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An Overview of Common Law

An Overview of Common Law



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Published by Marcos

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Published by: Marcos on Jul 31, 2009
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An Overview of “Common Law”
Two great systems of law have spread over the Western world. Civil law,descended from the laws of the Roman Empire, is used by most Europeancountries. Common law, descended from the common law of England, is used inthe United States and most of the Commonwealth countries. Both systems of lawresist simple definition. Unlike civil law, common law was not embodied in a text or code. Rather, it evolved case after case in court decisions; the common-law judgedid not consult an official text before rendering his judgment, but drew instead uponprecedents established by other court decisions. Jurists eventually wrote treatisesand commentaries on the common law, and although these commanded therespect of the legal profession, they did not constitute law and judges were notcompelled to follow them when deciding cases.
Common law developed in England after the introduction of feudalism following theNorman Conquest (1066). In feudalism the monarch was the supreme landlord. Alltitle to real property was ultimately traced to the crown. The king made land grantsto the great barons, who in turn made grants to their own retainers, or vassals.Each grant created certain obligations for both tenant and landlord, and privatecourts were created to oversee the performance of these duties. On the lowestlevel, every manor had a manorial court with jurisdiction over the manor’s serfs. Ona higher level, the great barons provided honorial courts to settle disputes amongtheir vassals, or knights. The principal concern of such courts was the land grantsthat the vassals received in return for military service: the courts oversaw the rulesof inheritance, marriage, and other matters that pertained to the land grants.
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At the head of the system of courts was the king’s court, curia regis, founded atWestminster by William I (r. 1066-87). Originally an advisory body of the barons, itdeveloped legislative and judicial functions. From the former emerged Parliament;from the latter, the royal court system.As the power of the king gradually increased, the great barons played a lesser rolein the curia regis. The king relied instead on a smaller, more specialized set of advisors within the curia. With the help of these advisors the monarchs, especiallyHenry II (r. 1154-89), sought to curb the power of the great barons by replacinglocal private law with a common law for the entire country, namely, the king’s law.In extending royal justice the curia regis was aided by the continued existence fromAnglo-Saxon times of the shire, or county, courts. Beginning in the 12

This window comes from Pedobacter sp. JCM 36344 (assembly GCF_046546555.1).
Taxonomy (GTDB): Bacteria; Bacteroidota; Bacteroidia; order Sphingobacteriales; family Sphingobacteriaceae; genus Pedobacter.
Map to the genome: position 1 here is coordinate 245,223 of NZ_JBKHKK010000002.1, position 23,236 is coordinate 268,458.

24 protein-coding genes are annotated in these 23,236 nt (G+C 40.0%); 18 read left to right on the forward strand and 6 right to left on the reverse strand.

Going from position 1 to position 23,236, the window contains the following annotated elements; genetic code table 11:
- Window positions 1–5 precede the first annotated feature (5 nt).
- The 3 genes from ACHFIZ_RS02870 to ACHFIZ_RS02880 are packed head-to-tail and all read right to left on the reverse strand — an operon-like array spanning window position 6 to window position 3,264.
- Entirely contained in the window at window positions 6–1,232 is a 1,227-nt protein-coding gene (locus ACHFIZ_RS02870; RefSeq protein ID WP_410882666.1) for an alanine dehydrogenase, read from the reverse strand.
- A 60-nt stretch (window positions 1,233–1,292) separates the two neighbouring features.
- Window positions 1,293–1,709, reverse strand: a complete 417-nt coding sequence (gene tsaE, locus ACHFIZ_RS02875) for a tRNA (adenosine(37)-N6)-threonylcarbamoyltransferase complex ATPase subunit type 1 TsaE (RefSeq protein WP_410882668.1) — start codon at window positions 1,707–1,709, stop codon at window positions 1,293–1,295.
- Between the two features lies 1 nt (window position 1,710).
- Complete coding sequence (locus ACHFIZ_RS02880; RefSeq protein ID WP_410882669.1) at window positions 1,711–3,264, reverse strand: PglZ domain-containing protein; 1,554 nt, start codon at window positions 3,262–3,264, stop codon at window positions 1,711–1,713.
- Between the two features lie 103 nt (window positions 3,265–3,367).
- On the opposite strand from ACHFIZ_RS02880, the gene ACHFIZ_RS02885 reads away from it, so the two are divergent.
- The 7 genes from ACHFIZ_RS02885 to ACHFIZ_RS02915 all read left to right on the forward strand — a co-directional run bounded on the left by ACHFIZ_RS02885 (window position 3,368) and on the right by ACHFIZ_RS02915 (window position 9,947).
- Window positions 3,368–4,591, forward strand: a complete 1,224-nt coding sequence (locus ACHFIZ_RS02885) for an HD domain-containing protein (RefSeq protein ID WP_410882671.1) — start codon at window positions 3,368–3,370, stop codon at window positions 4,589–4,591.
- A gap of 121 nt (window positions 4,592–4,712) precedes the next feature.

century,these local communal courts were visited at roughly 7-year intervals by royal judges sent from Westminster on a set route or eyre (from the Old French eire, acircuit). Royal justice was made available to a vast new segment of the population,and at these hearings, as well as at the court sessions in Westminster, began thecourt decisions, or precedents, that form the basis of common law.
One of the tools of royal justice was the Jury, which could only be summoned byroyal authority. In 1166, Henry issued the Assize of Clarendon, initiating aprocedure by which jurors were commanded to appear before a royal judge andrelate any knowledge they had of crimes or criminals in a given area. This sort of presentment jury became widespread thereafter. Later Henry instituted aprocedure called the grand assize to determine which of two or more claimants hadthe better right to a piece of land. Four knights elected twelve jurors who wereacquainted with the facts of the case and who, after visiting the site, informed thecourt which claimant had the better right. Such procedures proved popular as analternative to judicial combat, or ordeal by battle, which was then used in the feudalcourts.